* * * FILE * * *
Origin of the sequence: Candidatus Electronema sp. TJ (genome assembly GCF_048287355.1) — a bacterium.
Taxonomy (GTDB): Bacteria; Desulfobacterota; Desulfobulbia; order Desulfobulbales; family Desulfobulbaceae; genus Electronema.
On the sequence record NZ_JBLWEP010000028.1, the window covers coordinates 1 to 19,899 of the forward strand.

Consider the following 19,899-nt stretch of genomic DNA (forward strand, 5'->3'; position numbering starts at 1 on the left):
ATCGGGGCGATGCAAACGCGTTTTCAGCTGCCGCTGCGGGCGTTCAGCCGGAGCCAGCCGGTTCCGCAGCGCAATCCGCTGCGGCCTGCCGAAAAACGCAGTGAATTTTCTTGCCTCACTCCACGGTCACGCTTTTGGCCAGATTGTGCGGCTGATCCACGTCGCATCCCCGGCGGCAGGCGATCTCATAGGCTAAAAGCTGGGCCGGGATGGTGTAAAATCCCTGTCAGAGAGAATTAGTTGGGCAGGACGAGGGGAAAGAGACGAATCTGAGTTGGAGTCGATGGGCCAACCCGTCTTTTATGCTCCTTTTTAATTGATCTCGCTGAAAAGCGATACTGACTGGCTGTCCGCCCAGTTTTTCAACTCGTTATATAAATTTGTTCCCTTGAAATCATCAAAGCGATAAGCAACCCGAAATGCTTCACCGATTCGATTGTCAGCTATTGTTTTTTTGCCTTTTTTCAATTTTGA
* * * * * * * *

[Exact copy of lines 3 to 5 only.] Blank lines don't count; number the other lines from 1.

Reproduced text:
On the sequence record NZ_JBLWEP010000028.1, the window covers coordinates 1 to 19,899 of the forward strand.

Consider the following 19,899-nt stretch of genomic DNA (forward strand, 5'->3'; position numbering starts at 1 on the left):
ATCGGGGCGATGCAAACGCGTTTTCAGCTGCCGCTGCGGGCGTTCAGCCGGAGCCAGCCGGTTCCGCAGCGCAATCCGCTGCGGCCTGCCGAAAAACGCAGTGAATTTTCTTGCCTCACTCCACGGTCACGCTTTTGGCCAGATTGTGCGGCTGATCCACGTCGCATCCCCGGCGGCAGGCGATCTCATAGGCTAAAAGCTGGGCCGGGATGGTGTAAAATCCCTGTCAGAGAGAATTAGTTGGGCAGGACGAGGGGAAAGAGACGAATCTGAGTTGGAGTCGATGGGCCAACCCGTCTTTTATGCTCCTTTTTAATTGATCTCGCTGAAAAGCGATACTGACTGGCTGTCCGCCCAGTTTTTCAACTCGTTATATAAATTTGTTCCCTTGAAATCATCAAAGCGATAAGCAACCCGAAATGCTTCACCGATTCGATTGTCAGCTATTGTTTTTTTGCCTTTTTTCAATTTTGA